Controlled flight into terrain describes an accident in which an airworthy aircraft, under pilot control, is unintentionally flown into the ground, a mountain, water, or an obstacle. The term was coined by engineers at Boeing in the late 1970s...

     in which the aircraft is flown into the ground unintentionally due to lack of situational awareness.

Deadliest crashes

  1. 2002: a Mil Mi-26
    Mil Mi-26
    The Mil Mi-26 is a Soviet/Russian heavy transport helicopter. In service with civilian and military operators, it is the largest and most powerful helicopter ever to have gone into production.-Design and development:...

     was shot down over Chechnya
    Chechnya
    The Chechen Republic , commonly referred to as Chechnya , also spelled Chechnia or Chechenia, sometimes referred to as Ichkeria , is a federal subject of Russia . It is located in the southeastern part of Europe in the Northern Caucasus mountains. The capital of the republic is the city of Grozny...

    ; 127 killed.
  2. 1997: two Israeli Sikorsky CH-53 Sea Stallions collided over Israel
    1997 Israeli helicopter disaster
    The 1997 Israeli helicopter disaster occurred on 4 February 1997. 73 IDF soldiers were killed when two Sikorsky CH-53 Sea Stallion Yas'ur 2000 helicopters, 357 and 903, collided over She'ar Yashuv in northern Israel. The helicopters were supposed to have crossed the border into Israel's "security...

    ; 73 killed.
  3. December 14, 1992: despite being heavily escorted, a Russian Army Mil Mi-8
    Mil Mi-8
    The Mil Mi-8 is a medium twin-turbine transport helicopter that can also act as a gunship. The Mi-8 is the world's most-produced helicopter, and is used by over 50 countries. Russia is the largest operator of the Mi-8/Mi-17 helicopter....

     was shot down by Georgian forces in Abkhazia using SA-14 MANPADs, with the loss of three crew members and 58 passengers composed of mainly Russian refugees.
  4. October 4, 1993: Russian forces shot down a Georgian Mi-8 transporting 60 refugees from eastern Abkhazia; all on board were killed.
  5. May 10, 1977: an Israeli CH-53 crashed
    1977 Israeli CH-53 crash
    On May 10, 1977, an Israeli Air Force Sikorsky CH-53 Yas'ur helicopter crashed during an exercise in the Jordan Valley, killing all 54 on board . The disaster became known as Ason Hanun-dalet, or "Disaster of the 54".-External links:*...

     near Yitav
    Yitav
    Yitav is an Israeli settlement and moshav shitufi in the southern Jordan Valley of the West Bank. Located just north of Jericho and west of the Palestinian village of al-Auja, it falls under the jurisdiction of Bik'at HaYarden Regional Council...

     in the Jordan Valley
    Jordan Valley (Middle East)
    The Jordan Valley forms part of the larger Jordan Rift Valley. It is 120 kilometers long and 15 kilometers wide, where it runs from Lake Tiberias in the north to northern Dead Sea in the south. It runs for an additional 155 kilometer south of the Dead Sea to Aqaba, an area also known as Wadi...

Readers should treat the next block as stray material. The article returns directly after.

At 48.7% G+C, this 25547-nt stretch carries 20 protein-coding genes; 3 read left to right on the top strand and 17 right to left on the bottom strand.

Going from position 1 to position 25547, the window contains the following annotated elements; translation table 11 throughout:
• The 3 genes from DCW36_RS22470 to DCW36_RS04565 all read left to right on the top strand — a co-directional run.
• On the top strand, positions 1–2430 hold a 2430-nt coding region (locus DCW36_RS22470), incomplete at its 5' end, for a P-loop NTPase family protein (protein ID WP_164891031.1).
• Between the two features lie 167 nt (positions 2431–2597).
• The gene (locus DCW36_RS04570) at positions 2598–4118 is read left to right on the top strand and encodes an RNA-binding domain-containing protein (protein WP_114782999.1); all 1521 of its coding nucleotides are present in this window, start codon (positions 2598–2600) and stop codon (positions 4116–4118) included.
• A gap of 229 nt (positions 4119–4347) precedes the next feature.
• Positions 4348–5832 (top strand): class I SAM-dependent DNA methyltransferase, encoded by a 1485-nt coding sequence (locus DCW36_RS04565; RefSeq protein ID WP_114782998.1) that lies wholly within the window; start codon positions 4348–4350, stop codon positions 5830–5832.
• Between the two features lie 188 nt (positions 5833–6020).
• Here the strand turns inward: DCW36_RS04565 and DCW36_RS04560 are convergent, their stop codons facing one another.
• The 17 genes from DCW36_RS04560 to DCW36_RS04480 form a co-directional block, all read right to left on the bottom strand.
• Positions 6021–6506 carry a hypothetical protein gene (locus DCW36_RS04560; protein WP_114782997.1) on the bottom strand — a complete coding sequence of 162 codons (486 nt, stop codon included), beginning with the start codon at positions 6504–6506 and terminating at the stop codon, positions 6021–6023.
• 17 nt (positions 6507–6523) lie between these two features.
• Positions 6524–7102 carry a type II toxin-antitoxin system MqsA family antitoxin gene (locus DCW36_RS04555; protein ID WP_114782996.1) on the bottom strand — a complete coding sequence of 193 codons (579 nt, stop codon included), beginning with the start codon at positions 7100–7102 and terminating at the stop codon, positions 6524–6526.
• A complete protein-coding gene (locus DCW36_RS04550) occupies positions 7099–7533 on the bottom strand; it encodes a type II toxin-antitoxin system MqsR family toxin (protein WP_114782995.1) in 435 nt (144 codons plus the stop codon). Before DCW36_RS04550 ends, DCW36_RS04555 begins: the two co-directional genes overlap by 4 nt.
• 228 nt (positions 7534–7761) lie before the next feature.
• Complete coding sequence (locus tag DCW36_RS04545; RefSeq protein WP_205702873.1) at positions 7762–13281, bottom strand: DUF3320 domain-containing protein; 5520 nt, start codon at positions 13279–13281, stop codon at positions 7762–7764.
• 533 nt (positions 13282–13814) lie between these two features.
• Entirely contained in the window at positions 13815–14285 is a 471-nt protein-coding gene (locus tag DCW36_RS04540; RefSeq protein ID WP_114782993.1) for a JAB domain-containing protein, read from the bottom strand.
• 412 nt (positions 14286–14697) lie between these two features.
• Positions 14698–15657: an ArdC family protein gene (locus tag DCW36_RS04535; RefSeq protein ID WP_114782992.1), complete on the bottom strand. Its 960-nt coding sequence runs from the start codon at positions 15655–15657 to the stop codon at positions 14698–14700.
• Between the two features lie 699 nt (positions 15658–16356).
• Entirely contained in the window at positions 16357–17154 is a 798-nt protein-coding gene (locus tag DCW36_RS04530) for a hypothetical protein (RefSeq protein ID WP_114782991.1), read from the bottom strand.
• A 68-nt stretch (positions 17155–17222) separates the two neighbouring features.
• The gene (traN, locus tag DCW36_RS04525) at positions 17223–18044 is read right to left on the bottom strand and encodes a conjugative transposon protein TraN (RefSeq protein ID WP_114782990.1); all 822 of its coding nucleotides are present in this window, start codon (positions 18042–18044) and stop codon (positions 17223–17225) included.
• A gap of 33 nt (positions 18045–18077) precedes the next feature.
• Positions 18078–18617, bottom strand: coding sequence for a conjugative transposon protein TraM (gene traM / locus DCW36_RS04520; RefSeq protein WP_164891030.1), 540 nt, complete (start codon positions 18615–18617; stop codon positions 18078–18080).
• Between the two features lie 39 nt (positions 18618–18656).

; 54 killed.
  6. September 11, 1982: a U.S. Army Boeing CH-47 Chinook crashed at an air show in Mannheim, Germany; 46 killed.
  7. 1986: a Boeing 234LR Chinook operated by British International Helicopters
    British International Helicopters
    British International Helicopter Services Limited is an airline based at Penzance heliport, in Cornwall, England, United Kingdom, with headquarters located at Sherborne, Dorset. It operates seasonal and year round domestic scheduled services to the Isles of Scilly. Its main base is Penzance...

     crashed in the Shetland Islands
    Shetland Islands
    Shetland is a subarctic archipelago of Scotland that lies north and east of mainland Great Britain. The islands lie some to the northeast of Orkney and southeast of the Faroe Islands and form part of the division between the Atlantic Ocean to the west and the North Sea to the east. The total...

    ; 45 killed.
  8. 1992 Azerbaijani Mil Mi-8 shootdown
    1992 Azerbaijani Mil Mi-8 shootdown
    On January 28, 1992 the Azerbaijani transport helicopter Mil Mi-8 was reportedly shot down by a heat-seeking missile near the Azerbaijani town of Shusha....

    : 44 killed.
  9. 2009 Pakistan Army Mil Mi-17 crash
    2009 Pakistan Army Mil Mi-17 crash
    A Russian-made Mil Mi-17 transport helicopter of the Pakistan Army crashed in the FATA, in Orakzai Agency on July 3, 2009. According to a source within the Army the crash was due to a technical fault. Some sources report that local people are saying it was due to militant activity...

    : 41 killed.
  10. 2011: a CH-47 Chinook was shot down in Afghanistan: 38 killed.
  11. January 26, 2005: An USMC Sikorsky CH-53E Super Stallion crashed near Ar Rutbah, Iraq
    Iraq
    Iraq ; officially the Republic of Iraq is a country in Western Asia spanning most of the northwestern end of the Zagros mountain range, the eastern part of the Syrian Desert and the northern part of the Arabian Desert....

     killing all 31 service members on board.

World records


Record type Record Helicopter Pilot(s) Date Location Note Reference
Speed 400.87 km/h Westland Lynx
Westland Lynx
The Westland Lynx is a British multi-purpose military helicopter designed and built by Westland Helicopters at its factory in Yeovil. Originally intended as a utility craft for both civil and naval usage, military interest led to the development of both battlefield and naval variants...

 
John Trevor Egginton (UK) 11 August 1986 England
England